Jones' magic touch on TV
EmptyIt's difficult to overplay the sheer breadth and eclecticism of Quincy Jones' career as a producer of television, which had found the ever-versatile Jones putting his creative stamp on everything from TV specials to acclaimed made-for-TV movies to long-running primetime and late-night comedies, plus a couple of ambitious musical documentaries and even a few syndicated talk shows.
Jones' TV resume dates back to 1973, when he was tapped to produce the star-studded tribute special "Duke Ellington ... We Love You Madly," which featured the likes of Count Basie, Ray Charles, Ella Fitzgerald, Aretha Franklin and the great Ellington himself.
Then in 1985, Jones was at the center of plans -- as producer -- for the iconic African famine relief TV project/recording/video "We Are the World," which was put together in one memorable night at the old A&M Studios in Hollywood. It would be one of numerous specials featuring his involvement, which over the years has run the gamut from executive producing the 1993 presidential inauguration concert special (called "An American Reunion"), to the 68th Annual Academy Awards in 1996, to CBS' "America's Millennium" extravaganza, which rang in the new year on Dec. 31, 1999.
Also, there's the 1990 syndicated chatfest "The Jesse Jackson Show," the short-lived but spirited talk/variety series "Vibe" (1997) and the multipart 1995 docu series "The History of Rock 'n' Roll," as well as the 2001 docu miniseries "Say It Loud: A Celebration of Black Music in America," which was featured on VH1. Jones served as exec producer on all.
And lest Jones be pigeonholed as merely a music-and-talk guy in TV, he also had an executive producing role on the popular 1990s Will Smith sitcom "The Fresh Prince of Bel-Air," as well as the mid-1990s comedy series "In the House," which had a brief introduction on NBC before moving over to UPN to complete a five-season run.
Jones further supplied a guiding hand in launching the long-running Fox late-night sketch-comedy series "Mad TV" through his thriving association with producer David Salzman, a partnership that was also instrumental in the Oscar telecast, "History of Rock 'n' Roll," "Vibe," "In the House" and the 1993 CBS special "Celebration of a Life: Steven J. Ross, Chairman of Time Warner."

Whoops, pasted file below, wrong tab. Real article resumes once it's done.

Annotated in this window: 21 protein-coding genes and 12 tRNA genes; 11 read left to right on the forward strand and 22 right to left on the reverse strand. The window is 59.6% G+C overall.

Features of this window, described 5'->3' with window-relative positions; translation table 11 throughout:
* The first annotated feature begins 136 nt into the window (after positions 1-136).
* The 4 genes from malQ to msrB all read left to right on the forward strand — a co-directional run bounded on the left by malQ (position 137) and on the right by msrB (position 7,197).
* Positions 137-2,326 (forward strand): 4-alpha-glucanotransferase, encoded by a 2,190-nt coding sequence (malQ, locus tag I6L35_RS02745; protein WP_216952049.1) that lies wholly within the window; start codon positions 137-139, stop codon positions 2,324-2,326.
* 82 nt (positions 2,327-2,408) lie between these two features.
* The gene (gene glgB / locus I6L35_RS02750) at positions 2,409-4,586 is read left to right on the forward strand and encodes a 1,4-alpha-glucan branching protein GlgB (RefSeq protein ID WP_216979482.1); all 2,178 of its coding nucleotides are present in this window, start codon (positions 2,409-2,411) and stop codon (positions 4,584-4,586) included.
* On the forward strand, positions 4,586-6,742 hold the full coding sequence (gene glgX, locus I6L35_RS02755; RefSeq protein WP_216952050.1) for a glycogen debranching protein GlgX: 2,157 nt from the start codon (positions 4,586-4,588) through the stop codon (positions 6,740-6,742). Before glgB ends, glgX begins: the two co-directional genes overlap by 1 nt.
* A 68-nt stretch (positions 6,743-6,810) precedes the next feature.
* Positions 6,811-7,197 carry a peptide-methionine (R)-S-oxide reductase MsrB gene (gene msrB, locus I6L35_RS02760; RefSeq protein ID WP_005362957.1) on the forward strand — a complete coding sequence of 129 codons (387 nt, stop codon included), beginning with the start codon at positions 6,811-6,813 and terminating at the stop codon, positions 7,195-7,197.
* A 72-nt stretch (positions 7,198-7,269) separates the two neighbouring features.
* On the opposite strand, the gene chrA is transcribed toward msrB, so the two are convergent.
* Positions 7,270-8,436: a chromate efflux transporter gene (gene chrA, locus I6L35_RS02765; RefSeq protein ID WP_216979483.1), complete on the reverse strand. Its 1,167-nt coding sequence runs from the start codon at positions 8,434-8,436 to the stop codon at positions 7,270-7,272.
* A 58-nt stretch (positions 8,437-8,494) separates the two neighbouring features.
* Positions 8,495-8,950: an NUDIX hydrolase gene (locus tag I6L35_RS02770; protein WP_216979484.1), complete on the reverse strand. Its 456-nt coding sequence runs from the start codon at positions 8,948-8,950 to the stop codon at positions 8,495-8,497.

The Jones-Salzman collaboration also led to the 1999 civil-rights-themed sports film "Passing Glory," starring Andre Braugher, Rip Torn and Ruby Dee. Along those same lines, Jones worked as exec producer with Oprah Winfrey and her Harpo Prods. on the much-praised 2005 telepic "Their Eyes Were Watching God" -- which starred Halle Berry, along with Dee.
Jeff Margolis, a distinguished producer and director of numerous awards and music specials (including the past two SAG Awards telecasts), has worked with Jones on several TV projects, including the '96 Oscars (he directed), and also produced and directed the '98 "Quincy Jones ... The First 50 Years" tribute special.
"It turns out that Quincy and I have very similar ideas about how to approach musical productions and comedy," Margolis says. "From the time we met years and years ago, we just clicked. The man is as creatively driven and passionate about TV as he is about music. He gives everything 500%. That's why working with him is such a thrill and an honor. He just gets so into it."
As a bonus, Margolis adds, Jones also happens to be "a special human being, a really wonderful man whom I've been privileged to become close friends with. Truly, I wish I could find something negative to say about Quincy, but there's nothing. He loves his kids and his grandchildren. He's even still very friendly with his ex-wives. I just love the guy so much, and being able to work with him on TV has been one of the highlights of my career life."